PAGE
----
Byzantine Catholic Rapture?

As a convert to the Apostolic Faith, I have dealt with emotional and spiritual baggage from many sources, not the least of which is my time spent as an Evangelical who held to what is called “dispensational premillenialism”.

There was a time where my own goals in life were chided as being too “long term”, since the Lord was “coming soon”.  This all consuming call to wait for the coming of Christ via the “rapture” held so much that is destructive, in the name of faith, hope and love.

It has therefore been a painful and difficult matter for me to align my heart with hopes for Christ to come again, as we profess this reality in the Nicene Creed. Praying this pre-Nativity season, however, I have felt much comfort in the particular services of the Church year.

At my home parish, we have had multiple occasions to pray what is called a Nativity Moleben. In this prayer, a key refrain is:

“Come O Jesus, Our Savior, Redeem and Save Us.”

Asking Christ to come to us in a special way is a foreshadowing of the special celebration of His Birth and Incarnation on Christmas, but this call is something where we ask Christ to enter the stable of our hearts, to cleanse us of our spiritual “manure”, so that we may be saved of our own sinfulness. In praying these words, I realize that the hope for Christ to come to save His people through the Rapture, theologically (and chronologically) incorrect as it is, touches upon a most important concept. We need God to save us at every instant of our life, and when He comes to us to save us, as an infant baby or as the judge of all Creation, all that is wrong is made right, and there is peace.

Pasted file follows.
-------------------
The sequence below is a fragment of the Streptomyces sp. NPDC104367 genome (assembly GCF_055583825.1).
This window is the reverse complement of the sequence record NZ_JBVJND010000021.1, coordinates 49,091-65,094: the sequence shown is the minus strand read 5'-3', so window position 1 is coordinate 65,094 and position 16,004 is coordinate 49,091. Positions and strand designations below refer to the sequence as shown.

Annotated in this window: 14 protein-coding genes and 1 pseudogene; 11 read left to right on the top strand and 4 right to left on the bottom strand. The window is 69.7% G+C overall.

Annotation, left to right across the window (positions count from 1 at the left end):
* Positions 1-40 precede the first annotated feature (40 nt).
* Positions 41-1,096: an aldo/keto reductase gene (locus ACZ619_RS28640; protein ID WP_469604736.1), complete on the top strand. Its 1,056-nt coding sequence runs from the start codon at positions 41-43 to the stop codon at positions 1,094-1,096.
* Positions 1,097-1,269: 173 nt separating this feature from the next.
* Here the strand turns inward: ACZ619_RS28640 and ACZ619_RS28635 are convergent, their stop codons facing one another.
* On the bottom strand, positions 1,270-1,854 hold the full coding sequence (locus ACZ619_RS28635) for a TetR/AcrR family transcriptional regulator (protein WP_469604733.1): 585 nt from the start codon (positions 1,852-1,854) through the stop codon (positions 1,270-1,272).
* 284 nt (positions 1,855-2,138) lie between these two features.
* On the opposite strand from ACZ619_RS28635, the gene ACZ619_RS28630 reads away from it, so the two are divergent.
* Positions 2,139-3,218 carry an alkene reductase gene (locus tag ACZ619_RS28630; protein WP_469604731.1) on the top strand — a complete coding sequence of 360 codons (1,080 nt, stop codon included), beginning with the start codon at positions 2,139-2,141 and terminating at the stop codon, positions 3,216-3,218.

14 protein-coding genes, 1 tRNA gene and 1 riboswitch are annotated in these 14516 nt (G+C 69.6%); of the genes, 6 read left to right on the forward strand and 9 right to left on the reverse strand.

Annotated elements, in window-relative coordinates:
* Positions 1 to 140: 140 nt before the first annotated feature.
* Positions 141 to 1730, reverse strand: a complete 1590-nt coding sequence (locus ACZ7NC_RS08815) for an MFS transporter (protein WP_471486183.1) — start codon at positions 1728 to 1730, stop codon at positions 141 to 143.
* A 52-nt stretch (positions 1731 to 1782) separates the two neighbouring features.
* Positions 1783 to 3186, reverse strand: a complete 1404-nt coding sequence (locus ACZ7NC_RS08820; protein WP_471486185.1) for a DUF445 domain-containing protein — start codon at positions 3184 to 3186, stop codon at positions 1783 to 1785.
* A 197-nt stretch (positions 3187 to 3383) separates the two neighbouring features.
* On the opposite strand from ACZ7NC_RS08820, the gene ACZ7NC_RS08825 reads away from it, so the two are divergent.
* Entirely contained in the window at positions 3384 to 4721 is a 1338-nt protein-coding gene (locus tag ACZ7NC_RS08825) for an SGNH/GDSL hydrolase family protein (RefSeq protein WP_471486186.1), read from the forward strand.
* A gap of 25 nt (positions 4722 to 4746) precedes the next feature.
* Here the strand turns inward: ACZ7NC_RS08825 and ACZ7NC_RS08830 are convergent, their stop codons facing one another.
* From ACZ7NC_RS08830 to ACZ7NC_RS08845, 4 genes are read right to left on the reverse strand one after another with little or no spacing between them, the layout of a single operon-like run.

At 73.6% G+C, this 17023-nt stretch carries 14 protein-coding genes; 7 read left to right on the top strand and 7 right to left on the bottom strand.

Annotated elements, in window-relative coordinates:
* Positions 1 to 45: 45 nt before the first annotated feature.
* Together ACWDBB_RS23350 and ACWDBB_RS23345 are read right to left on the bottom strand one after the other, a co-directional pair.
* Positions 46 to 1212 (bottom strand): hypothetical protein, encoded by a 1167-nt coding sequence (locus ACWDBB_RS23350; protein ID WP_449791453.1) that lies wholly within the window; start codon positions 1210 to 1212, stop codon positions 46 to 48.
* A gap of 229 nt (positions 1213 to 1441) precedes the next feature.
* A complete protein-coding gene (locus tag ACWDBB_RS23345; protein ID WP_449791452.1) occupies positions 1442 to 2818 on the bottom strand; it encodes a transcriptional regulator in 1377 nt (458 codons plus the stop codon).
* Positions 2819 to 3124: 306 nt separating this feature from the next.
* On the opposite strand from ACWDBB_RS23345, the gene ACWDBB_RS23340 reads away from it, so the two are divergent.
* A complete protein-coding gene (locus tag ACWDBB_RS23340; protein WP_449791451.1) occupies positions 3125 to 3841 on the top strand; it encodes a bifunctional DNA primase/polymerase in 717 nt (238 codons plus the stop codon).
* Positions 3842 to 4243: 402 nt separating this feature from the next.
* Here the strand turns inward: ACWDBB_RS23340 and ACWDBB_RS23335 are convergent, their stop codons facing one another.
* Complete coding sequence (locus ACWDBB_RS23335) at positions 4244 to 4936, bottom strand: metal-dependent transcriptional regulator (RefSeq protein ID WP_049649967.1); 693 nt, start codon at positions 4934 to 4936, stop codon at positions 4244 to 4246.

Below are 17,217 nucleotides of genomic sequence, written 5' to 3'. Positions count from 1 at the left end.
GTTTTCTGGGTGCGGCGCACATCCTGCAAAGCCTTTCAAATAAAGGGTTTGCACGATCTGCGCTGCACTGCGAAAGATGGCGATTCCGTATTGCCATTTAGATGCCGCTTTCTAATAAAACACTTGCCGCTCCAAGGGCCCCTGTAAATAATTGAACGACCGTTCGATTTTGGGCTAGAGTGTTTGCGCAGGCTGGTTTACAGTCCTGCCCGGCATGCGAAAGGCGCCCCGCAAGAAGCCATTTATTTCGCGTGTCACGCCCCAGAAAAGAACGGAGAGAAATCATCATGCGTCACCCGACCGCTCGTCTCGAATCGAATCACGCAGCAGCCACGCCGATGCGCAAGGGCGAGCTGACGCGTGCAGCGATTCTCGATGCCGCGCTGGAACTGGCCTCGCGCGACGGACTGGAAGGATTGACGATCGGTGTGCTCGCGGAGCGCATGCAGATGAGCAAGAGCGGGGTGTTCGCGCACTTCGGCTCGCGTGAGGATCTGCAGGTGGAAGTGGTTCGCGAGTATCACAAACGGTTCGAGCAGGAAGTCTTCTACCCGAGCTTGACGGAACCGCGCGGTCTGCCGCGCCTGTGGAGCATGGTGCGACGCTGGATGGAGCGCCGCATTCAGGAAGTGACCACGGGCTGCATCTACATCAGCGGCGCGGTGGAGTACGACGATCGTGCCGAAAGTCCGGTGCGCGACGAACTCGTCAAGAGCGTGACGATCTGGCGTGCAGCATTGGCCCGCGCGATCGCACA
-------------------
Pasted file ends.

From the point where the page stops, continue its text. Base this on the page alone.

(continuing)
Calling for such peace and reconciliation is something which I will never regret about my time as a Protestant. But that it will happen definitely in my own heart if I believe these words this Philip’s Fast…that is something that overwhelms the heart. It does not rely on headlines changing for the worse, or Antichrists knocking down society, or Christians flying into the heavens. It rests, instead, upon my own willingness to lay down my life so that the new life of Christ will be reborn each morning, whether it’s December 25th or not.

Come O Jesus, Our Savior, Redeem and Save Us!


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